Canadian MPs see impact of Nutrition International’s work in Tanzania
Canadian members of Parliament Marwan Tabbara and Lianne Rood travelled to Tanzania in January to see the impact of Canadian-funded projects in the country.
Posted on March 25, 2020
Canadian members of Parliament Marwan Tabbara and Lianne Rood travelled to Tanzania in January to see the impact of Canadian-funded projects in the country. The visit, organized by RESULTS Canada, took them to the Simiyu region, where Nutrition International is implementing the Right Start initiative.
Right Start is a five-year project funded by the Government of Canada, designed to improve the health and nutrition of women, adolescent girls, newborns, and young children. The initiative launched in Tanzania in April 2017 and is being implemented with support from Amref Health Africa. It combines nutrition education and weekly iron and folic acid supplementation (WIFAS) for adolescents, maternal and newborn health and nutrition, and infant and young child nutrition.
Maternal and newborn health and nutrition
The MPs visited the Ngulyati Health Centre, where they saw the reproductive and child health clinic, labour ward and postnatal clinic. They also had the opportunity to observe an educational and counseling session on nutrition, with both mothers and fathers participating.
In the labour ward, the delegation met the facility in-charge, as well as three mothers who had given birth there and were now practicing early initiation of breastfeeding and kangaroo mother care, or skin-to-skin contact. The facility in-charge also explained the importance of appropriately timed cord clamping, to avert anaemia in newborns.
The next site visit was to Mbiti Secondary School, one of 16 schools in the district where WIFAS for girls and nutrition education for both girls and boys are being delivered as part of Right Start. The MPs met with Salome Gulenga, the head teacher who described the students’ improved school performance.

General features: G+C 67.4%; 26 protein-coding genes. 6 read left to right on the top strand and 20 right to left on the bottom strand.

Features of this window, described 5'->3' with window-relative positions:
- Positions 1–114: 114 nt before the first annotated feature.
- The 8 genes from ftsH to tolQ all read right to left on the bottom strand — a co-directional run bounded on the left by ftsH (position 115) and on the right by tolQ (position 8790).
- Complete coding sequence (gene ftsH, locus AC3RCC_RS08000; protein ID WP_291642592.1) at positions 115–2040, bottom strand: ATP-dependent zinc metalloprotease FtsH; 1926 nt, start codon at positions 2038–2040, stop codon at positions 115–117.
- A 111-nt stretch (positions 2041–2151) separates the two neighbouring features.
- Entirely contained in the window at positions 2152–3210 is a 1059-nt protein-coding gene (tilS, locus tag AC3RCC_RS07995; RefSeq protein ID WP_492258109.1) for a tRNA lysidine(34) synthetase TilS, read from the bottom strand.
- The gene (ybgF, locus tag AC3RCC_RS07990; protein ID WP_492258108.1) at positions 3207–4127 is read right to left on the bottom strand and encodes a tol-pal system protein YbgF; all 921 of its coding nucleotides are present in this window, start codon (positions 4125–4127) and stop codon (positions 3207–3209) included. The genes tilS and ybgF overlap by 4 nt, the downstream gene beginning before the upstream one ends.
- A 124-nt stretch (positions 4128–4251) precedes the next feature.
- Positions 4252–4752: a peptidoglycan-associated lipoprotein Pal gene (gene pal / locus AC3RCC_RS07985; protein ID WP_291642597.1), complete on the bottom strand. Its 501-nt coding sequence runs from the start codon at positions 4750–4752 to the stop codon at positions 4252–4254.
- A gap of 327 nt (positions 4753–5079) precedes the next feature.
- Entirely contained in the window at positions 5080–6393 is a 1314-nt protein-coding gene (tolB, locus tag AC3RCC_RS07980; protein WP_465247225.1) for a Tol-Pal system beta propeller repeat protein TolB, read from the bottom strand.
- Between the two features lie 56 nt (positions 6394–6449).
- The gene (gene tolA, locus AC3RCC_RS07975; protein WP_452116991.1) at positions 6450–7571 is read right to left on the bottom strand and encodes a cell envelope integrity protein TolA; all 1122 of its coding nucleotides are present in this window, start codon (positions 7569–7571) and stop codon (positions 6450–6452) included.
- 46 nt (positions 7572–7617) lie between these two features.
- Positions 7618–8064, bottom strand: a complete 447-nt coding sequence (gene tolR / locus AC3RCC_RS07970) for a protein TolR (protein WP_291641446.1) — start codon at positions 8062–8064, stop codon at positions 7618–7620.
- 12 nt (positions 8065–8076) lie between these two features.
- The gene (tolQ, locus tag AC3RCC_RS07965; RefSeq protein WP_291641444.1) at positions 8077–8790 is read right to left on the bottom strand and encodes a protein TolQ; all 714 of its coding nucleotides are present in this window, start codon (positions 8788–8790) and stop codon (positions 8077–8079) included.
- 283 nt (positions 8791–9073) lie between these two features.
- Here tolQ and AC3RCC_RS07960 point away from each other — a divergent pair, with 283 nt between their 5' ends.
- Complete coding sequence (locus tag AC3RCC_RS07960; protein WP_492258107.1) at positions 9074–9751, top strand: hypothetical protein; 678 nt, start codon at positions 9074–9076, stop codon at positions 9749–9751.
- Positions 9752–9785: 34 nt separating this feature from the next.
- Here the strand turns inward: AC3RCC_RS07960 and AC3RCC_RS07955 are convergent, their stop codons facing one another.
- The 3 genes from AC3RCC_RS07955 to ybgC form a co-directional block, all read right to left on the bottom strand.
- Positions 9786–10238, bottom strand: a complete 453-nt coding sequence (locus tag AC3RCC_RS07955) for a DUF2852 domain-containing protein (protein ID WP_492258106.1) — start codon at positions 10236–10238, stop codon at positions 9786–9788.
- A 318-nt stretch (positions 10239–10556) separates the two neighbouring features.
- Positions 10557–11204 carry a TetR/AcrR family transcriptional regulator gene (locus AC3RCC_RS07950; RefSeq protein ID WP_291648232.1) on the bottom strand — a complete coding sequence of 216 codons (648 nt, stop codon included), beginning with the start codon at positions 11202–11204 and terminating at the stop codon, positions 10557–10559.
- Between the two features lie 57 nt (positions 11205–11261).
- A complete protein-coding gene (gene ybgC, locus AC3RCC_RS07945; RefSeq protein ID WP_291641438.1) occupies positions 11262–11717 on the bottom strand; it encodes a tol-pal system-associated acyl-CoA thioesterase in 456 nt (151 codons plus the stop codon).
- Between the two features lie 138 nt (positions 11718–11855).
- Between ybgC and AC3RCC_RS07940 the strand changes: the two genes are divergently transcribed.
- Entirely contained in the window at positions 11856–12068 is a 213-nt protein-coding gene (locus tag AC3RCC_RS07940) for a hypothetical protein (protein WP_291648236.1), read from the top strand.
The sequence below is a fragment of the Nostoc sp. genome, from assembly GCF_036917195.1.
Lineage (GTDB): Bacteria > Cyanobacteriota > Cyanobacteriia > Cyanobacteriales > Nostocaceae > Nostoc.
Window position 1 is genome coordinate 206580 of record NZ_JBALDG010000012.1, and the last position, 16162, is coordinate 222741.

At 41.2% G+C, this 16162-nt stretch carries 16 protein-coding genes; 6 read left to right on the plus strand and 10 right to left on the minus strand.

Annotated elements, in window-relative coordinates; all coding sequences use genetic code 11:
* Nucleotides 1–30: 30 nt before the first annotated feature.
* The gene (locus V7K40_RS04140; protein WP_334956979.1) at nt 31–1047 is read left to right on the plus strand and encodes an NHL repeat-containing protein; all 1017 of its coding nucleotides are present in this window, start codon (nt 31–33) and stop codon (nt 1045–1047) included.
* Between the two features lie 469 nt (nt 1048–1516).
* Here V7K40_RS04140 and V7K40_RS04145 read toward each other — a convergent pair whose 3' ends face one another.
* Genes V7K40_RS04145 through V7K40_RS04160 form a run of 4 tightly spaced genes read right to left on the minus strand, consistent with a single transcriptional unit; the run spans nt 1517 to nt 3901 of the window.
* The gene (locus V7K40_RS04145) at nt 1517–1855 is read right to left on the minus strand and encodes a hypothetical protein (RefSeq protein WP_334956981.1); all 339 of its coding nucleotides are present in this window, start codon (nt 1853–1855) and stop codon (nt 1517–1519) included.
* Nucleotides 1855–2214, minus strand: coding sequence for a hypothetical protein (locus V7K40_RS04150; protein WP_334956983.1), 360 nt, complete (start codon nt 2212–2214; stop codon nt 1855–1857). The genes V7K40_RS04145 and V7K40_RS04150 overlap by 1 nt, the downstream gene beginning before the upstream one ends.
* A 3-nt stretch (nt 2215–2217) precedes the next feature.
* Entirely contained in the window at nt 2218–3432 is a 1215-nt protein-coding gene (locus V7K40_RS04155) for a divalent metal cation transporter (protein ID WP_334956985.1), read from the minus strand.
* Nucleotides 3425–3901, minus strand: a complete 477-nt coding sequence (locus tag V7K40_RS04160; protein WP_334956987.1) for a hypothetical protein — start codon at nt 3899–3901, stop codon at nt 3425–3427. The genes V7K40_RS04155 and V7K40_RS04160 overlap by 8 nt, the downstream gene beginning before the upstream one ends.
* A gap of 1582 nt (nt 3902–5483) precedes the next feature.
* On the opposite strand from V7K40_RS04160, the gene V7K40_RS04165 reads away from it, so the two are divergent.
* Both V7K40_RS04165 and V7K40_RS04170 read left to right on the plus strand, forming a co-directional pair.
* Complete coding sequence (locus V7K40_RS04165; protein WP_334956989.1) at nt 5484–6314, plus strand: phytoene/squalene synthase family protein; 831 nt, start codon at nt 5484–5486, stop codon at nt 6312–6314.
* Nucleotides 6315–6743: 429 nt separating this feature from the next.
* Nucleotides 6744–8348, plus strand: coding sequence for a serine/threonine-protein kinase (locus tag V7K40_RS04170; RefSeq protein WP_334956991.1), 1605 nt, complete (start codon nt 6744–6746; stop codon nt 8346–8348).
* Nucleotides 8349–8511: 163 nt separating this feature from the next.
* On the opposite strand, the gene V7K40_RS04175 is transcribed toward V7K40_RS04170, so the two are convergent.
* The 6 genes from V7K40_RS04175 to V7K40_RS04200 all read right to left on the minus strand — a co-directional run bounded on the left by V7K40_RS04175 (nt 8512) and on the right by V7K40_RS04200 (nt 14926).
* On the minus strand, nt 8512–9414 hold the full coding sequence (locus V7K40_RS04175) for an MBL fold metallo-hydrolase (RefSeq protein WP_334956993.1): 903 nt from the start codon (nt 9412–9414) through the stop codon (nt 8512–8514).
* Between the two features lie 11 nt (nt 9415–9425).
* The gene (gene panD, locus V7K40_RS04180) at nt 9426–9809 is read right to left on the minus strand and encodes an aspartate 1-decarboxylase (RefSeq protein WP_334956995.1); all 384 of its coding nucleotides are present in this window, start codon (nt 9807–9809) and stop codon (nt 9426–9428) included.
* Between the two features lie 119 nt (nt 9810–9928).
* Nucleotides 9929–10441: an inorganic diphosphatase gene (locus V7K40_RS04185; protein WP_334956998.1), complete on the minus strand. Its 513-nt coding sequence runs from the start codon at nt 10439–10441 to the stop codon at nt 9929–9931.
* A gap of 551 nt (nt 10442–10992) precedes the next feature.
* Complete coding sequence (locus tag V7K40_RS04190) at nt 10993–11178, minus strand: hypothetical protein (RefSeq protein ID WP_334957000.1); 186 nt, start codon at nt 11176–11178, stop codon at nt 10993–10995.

“We have seen the rate of absenteeism for girls reducing, and improvement in performance each year,” she said. “The program is performing well.”
The delegation also observed a peer-to-peer nutrition education session. Using simple charts to demonstrate, students explained the importance of different nutrients for the body.
“The presentation from students on the benefits of having a healthy diet showed certain food groups that are essential for consumption and for sustaining their body,” said Taryn Russel, the campaign director for RESULTS Canada. “Great teachers and staff helped organize the session and there were youth who were active in promoting the messages to their fellow students. We want to see this type of organization by Nutrition International, RESULTS, and Amref to help communities thrive and flourish.”
The final stop was in the community of Dutwa during open market day. Community health workers visit on these days to educate the community on nutrition and health. To draw a larger crowd, the health workers use a mix of song, dance and drama to teach the residents about topics such as exclusive breastfeeding and complementary feeding. They also emphasize the importance of giving birth in a health facility.
“We want to assure you that we will continue to give support to all organizations coming to the region to accomplish their objectives of helping the communities,” he said.